Here are some random shots of some of the many waterfowl species that winter in the Willamette Valley
I combed the wigeon flocks at Portland’s Westmoreland Park and found examples of both species.
The bird in front is a male Eurasian Wigeon; the two in back are male American Wigeons. On the Eurasian, note the rusty head with the blond crown and the clear demarcation between the rose breast and gray sides.
another shot of the male Eurasian
The female Eurasian Wigeon has a warm brown head that blends in with the breast. The markings on the head are diminshed in the throat area.
Here’s the female Eurasian Wigeon with the male in the background.
On a female American Wigeon, the gray head contrasts with the brown breast. The head markings remain bold in the throat area.
On some male American Wigeons, the cream color of the crown extends over much of the face.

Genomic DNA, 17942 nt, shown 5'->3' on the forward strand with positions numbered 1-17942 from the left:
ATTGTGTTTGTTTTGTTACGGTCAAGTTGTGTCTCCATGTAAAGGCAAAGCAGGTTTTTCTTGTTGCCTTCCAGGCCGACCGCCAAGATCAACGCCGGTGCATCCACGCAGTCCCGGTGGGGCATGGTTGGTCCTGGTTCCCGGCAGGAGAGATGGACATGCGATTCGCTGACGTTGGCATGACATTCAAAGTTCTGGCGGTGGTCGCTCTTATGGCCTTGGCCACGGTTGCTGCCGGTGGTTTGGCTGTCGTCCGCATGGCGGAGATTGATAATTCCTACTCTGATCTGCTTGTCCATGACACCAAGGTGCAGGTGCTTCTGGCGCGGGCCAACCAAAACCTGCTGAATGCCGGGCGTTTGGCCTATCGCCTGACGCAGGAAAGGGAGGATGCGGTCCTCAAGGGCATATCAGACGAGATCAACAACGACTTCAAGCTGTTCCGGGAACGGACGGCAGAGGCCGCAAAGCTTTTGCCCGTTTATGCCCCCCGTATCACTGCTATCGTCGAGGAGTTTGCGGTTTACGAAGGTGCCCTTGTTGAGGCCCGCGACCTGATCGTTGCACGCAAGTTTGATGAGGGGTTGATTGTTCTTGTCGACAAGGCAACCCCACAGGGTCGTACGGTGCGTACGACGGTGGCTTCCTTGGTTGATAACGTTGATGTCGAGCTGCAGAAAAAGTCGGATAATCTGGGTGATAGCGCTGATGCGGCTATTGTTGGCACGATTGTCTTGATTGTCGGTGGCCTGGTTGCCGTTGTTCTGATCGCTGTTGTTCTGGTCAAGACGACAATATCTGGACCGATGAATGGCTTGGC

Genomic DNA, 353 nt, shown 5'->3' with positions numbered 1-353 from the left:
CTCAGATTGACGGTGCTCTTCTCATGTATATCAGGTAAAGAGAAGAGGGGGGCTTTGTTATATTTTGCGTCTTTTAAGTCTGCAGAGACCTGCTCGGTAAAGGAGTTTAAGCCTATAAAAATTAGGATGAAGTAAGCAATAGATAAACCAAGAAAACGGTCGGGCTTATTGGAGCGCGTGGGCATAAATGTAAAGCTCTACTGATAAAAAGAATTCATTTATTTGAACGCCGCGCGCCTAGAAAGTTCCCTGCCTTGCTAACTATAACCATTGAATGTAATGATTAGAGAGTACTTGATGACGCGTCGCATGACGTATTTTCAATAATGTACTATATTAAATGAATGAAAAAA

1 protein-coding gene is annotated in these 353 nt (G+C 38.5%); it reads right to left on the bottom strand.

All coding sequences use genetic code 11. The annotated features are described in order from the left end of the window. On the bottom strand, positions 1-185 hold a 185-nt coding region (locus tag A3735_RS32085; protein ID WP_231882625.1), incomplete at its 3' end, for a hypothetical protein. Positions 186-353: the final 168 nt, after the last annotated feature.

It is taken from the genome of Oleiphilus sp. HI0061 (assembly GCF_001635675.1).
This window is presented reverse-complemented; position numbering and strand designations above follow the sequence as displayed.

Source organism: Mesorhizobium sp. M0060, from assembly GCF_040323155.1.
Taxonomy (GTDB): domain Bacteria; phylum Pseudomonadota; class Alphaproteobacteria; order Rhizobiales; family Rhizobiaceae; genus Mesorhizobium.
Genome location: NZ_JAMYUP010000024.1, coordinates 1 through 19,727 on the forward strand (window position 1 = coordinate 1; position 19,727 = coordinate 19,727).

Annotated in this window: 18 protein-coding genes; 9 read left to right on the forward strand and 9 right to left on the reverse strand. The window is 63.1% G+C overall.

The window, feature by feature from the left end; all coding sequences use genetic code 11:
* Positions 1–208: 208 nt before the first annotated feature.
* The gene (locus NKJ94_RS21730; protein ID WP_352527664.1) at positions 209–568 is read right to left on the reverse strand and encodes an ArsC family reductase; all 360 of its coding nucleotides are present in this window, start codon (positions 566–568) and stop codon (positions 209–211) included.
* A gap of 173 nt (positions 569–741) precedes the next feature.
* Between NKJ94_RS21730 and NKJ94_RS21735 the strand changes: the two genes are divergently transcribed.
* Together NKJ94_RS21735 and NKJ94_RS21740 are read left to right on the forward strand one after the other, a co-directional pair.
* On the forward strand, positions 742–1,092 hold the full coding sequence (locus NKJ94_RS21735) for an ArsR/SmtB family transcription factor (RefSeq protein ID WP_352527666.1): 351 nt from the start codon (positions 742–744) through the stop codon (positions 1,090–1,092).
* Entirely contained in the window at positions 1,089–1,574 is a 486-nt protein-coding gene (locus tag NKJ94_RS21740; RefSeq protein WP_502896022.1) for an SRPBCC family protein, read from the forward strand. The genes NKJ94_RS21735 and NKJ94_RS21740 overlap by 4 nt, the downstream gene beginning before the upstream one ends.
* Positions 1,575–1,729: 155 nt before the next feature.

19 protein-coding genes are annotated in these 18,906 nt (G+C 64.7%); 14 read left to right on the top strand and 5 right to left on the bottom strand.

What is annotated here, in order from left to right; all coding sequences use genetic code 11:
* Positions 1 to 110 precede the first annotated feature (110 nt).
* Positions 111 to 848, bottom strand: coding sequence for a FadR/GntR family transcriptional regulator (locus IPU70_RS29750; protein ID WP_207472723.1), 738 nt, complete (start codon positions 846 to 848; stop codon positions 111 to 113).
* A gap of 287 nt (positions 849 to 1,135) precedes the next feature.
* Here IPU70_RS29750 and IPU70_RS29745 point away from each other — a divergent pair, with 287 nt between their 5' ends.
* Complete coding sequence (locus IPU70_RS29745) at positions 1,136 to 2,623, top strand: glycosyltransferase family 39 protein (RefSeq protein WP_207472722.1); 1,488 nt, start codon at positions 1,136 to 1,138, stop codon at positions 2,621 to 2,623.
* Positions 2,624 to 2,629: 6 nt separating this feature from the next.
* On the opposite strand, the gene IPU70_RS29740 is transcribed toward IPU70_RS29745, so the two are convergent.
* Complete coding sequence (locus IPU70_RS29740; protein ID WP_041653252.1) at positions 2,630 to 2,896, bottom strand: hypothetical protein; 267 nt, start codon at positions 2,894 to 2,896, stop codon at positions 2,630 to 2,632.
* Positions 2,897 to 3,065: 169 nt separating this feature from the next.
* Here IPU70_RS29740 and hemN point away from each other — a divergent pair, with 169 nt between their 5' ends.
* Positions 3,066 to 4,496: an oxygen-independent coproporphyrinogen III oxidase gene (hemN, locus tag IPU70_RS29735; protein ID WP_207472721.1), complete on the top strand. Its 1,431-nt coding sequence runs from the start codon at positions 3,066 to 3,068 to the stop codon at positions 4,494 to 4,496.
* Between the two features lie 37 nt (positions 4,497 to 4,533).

The bird in back is a typical male American Wigeon. The bird in front is a hybrid American X Eurasian Wigeon. The hybrid shows the rusty head coloring of a Eurasian with the green eye-stripe of an American. The bird’s sides show both rose and gray.
The same hybrid, showing an even blending of characteristics from both species.
With the onset of cooler temperatures and short days, a birder’s attentions are drawn to the avian stars of the Willamette Valley in winter, waterfowl and gulls. Yes, there are sparrows about, and the American Goldfinches are emptying my feeders on a daily basis. But I really enjoy the cacophony of a few thousand Cackling Geese and the challenging genetic soup that makes up the gulls of the West Coast.
American and Eurasian Wigeons